PART II: OFFER TO PURCHASE – Closing date, Purchase & Sale, Escrow


Duration of Offer

This section is simply telling the seller how long you are planning on making your offer good through.  If you are in a competitive market, some real estate agents will try to shorten the time up and give a seller a few hours.  Please note, this does not work and usually just irritates the seller and their real estate agent.  Remember, the sellers’ real estate agents job is to get as many offers and highest price for the listing.  By accepting the first offer within a few hours of the listing isn’t very beneficial to a seller.  Of course, this can also back fire on a seller because if this is the only offer and the buyer decides to move on, then you have lost your window.  The typical amount of time to make an offer good through is 24 hours.


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This section is for the date the parties (buyer and seller) will sign the actual Purchase and Sale Agreement.  This is done once the buyer has had their home inspection and findings have been negotiated and agreed upon.  This date is usually 14 days from seller accepting the offer.  This date can be extended if necessary, but it must be in writing.  Anytime a buyer or seller requests an extension to perform any paragraphs of the offer, IT MUST BE IN WRITING AND SIGNED BY ALL.  Some real estate agents fail to obtain extensions in writing.  Because everyone is so busy, they often just make a phone call to the other agent and verbally agree.  Please note, this is not acceptable or enforceable so make sure it’s in writing or it didn’t happen!


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This one, as the name indicates, is the date on which you will close and the property will be yours!  This date is typically 45 days from the date the seller signs the offer.  This is also the time where the balance of the money due (difference between mortgage amount and purchase price), along with the closing costs and pre-paids from lender are paid.  These funds are typically brought to the closing in the form of a cashiers/bank check payable to yourself (the buyer).  You should receive the final amount needed from the attorney a day or 2 prior to the closing.  If you do not, you need to contact the lender and find out the amount needed.  Your real estate agent can not do this for you.   At the time of the closing, if you meet at the registry of deeds, you should get keys to your new home.  But if the closing is taking place elsewhere, you may not get the keys until the Deed is recorded.  Most attorneys will electronically file the documents for recording.  This is important because many buyers will prematurely line up movers, cable companies, floor people, etc. for the morning of the closing and become completely derailed when they find out they don’t have the keys!  You are not a legal owner until such time as the Deed is recorded.  Sometimes arrangements can be made but do not count on it.  Heaven forbid you start moving your stuff in or start having floor refinished to find out something occurred that prevented the deed from being recorded!  So do not make plans for the same morning of your closing.  Play it safe and speak with your real estate agent so that arrangements can be made in advance.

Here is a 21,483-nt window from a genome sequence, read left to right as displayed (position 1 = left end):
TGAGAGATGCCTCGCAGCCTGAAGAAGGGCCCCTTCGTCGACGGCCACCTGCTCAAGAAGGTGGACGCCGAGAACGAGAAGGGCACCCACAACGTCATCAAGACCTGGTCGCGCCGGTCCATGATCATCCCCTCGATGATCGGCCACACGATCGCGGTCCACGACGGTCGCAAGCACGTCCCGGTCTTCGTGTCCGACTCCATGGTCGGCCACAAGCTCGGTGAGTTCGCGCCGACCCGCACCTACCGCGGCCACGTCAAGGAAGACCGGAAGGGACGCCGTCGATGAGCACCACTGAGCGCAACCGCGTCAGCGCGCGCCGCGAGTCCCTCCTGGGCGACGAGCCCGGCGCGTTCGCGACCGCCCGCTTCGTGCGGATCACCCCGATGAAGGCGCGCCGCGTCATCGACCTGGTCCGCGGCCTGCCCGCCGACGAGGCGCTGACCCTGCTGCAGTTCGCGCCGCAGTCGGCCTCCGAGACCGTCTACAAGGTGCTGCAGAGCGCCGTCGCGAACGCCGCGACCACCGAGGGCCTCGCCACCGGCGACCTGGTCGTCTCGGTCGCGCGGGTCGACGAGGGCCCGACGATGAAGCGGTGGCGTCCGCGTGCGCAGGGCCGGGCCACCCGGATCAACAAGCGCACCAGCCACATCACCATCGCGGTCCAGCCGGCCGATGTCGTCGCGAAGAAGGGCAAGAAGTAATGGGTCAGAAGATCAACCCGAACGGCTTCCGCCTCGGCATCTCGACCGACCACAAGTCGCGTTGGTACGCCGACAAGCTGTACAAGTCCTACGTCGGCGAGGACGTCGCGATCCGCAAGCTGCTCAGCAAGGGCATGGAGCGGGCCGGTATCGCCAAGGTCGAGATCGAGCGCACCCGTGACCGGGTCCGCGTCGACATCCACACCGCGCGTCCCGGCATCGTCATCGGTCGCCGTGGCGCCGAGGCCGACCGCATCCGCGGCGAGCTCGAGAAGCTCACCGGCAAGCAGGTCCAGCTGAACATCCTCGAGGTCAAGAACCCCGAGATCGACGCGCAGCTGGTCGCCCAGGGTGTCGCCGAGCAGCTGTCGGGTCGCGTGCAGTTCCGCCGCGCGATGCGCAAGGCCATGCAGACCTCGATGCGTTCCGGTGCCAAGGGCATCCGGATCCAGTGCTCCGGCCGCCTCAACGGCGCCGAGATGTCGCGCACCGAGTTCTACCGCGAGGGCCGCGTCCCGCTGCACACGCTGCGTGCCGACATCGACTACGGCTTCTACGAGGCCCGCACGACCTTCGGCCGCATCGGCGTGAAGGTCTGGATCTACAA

This date can also be extended if necessary, but it must be in writing.  Anytime a buyer or seller requests an extension to perform any paragraphs of the offer, IT MUST BE IN WRITING AND SIGNED BY ALL.



If you remember the second paragraph of the offer, you put down the earnest money down payment (usually $500 or $1000) and then a balance when you signed the Purchase and Sale Agreement.   When you write those checks, they are oftentimes written to the sellers’ real estate agent because their brokerage is acting as the escrow agent and are going to deposit the checks into non-interest bearing accounts to be accounted for at the closing.  Each brokerage has an escrow policy.  The most important thing to note is that just because the sellers side is holding your money, should a dispute arise between the parties and the transaction is terminated, it does not mean that they will release your money automatically to the seller.  Brokerages take being an escrow agent extremely serious and will not release ANY MONEY to either party until such time as both parties sign a release that clearly indicates who the funds are paid to.

There are also instances where you will write the earnest money deposit checks to the attorney for the sellers because some brokerages do not want to, or can’t be, be escrow agents.  The same principals apply but find out what that attorney’s escrow policy is and ensure that they too require a release signed by all parties prior to releasing any funds.

See Part I  Earnest Money and Part III for mortgage contingency and home inspection contingency.

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To begin working with Lori and Chris, text or call 508 254 8093 (Lori) or 781 354 4381 (Chris) or complete the form below.  Or email us Key To The Dream


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